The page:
Rarotonga: Luxurious experience on a budget

By Simon Vincent

Rarotonga proves to be a winner for a quiet family holiday. Photo / Richard Robinson
Rarotonga proves to be a winner for a quiet family holiday. Photo / Richard Robinson

As I loaded Eleanor into her car seat she asked hopefully, "Daddy, are we going to Rarotonga?"

"No, baby," I replied, "we're going to Pak'nSave." It was a moment of shared disappointment.

Eleanor, at 2, has yet to realise we can't just visit Pacific islands on a whim.

I, as an adult, am acutely aware of this and increasingly see overseas holidays as a luxury in these tough times.

In fact, since Eleanor was born, I have often wondered - while wistfully watching travel shows on TV - whether we would ever manage a trip abroad again.

But for once the stars had aligned. We found we had the air points for a flight to the Cook Islands and, after some careful searching, the internet provided us with a list of rental properties that we could afford.

Mel and I had generally stayed in backpacker hostels when we travelled but our changed family circumstances meant our needs were different and, happily, we found we could rent a nice home that satisfied our requirements and cost less than a motel.

Our four-hour flight was remarkably carefree. Eleanor quickly settled into a routine of watching cartoons, drawing or reading her books, interspersed with leg stretches to check out her fellow passengers.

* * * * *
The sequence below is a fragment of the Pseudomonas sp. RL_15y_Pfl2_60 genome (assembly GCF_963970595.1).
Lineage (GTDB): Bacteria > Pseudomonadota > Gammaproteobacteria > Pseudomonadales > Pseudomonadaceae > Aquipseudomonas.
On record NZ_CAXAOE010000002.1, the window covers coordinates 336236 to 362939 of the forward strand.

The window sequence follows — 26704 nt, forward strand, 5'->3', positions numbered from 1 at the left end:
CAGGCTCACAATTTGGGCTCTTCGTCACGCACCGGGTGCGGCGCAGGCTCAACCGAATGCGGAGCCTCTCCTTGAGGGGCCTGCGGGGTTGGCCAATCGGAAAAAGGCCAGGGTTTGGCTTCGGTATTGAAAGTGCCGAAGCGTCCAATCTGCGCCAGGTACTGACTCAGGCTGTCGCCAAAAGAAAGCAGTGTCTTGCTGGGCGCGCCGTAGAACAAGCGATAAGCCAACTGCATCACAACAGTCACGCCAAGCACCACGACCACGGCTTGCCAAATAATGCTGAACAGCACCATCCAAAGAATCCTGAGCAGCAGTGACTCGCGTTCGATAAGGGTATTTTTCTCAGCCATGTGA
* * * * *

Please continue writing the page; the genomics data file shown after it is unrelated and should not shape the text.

In fact, so settled was she that she fell asleep on the descent into Rarotonga.

Carrying her sleeping form through customs we were delighted to be waved through to some seats and told to come back and complete customs requirements when we were settled down. Definitely not the approach you'd get at LAX.

Eleanor woke up from her nap just in time to be garlanded with a frangipani-scented lei. Her beaming smile said everything and we sensed we would be in for a wonderful holiday.

We often think Eleanor has been around before and now we reckon she must have been a seasoned traveller.

As we loaded our bags in the back of a minibus, Eleanor looked at her mum and said, "I think it's going to be bumpy," and sure enough we all bounced around until we reached our home for the week.

Are Meika - or Banana House - was just what we wanted, a large home with two rooms, furnished in a sparse but comfortable style ideal for relaxing, a spacious garden and with the dramatic, rainforest-fringed mountains as a backdrop.

Crucially for a family with an adventurous toddler, the Banana House was about 10 minutes at toddler speed down a little-used lane from the main road and the constant attempts by tourists and locals to emulate Valentino Rossi on a moped, allowing us a chance to feel part of the real family life of the island.

We quickly adjusted to Raro-time and made sure we enjoyed the best of the island on our strict budget. Feeding chickens our scraps, counting piglets and collecting coconuts kept Eleanor amused enough before we ventured to the beach.

Forays further afield were by bus - easy to navigate because they either go clockwise or anti-clockwise round the island - so we bought 10-trip tickets to maximise savings.

It amused us to see so many Aucklanders treating the bus as a novelty or holiday must-do... if only they realised the joys of the bus exist at home.

On board we chatted happily with tourists and locals alike, Eleanor being a great one for getting conversations flowing. From the bus we were able to plan outings based on what appealed to us as we cruised around, spotting the best, sheltered beaches or ideal picnic spots.

Having our own base meant we were able to cook meals or prepare for outings using the food we had brought over from New Zealand, saving on the high costs of the local supermarkets or cafes.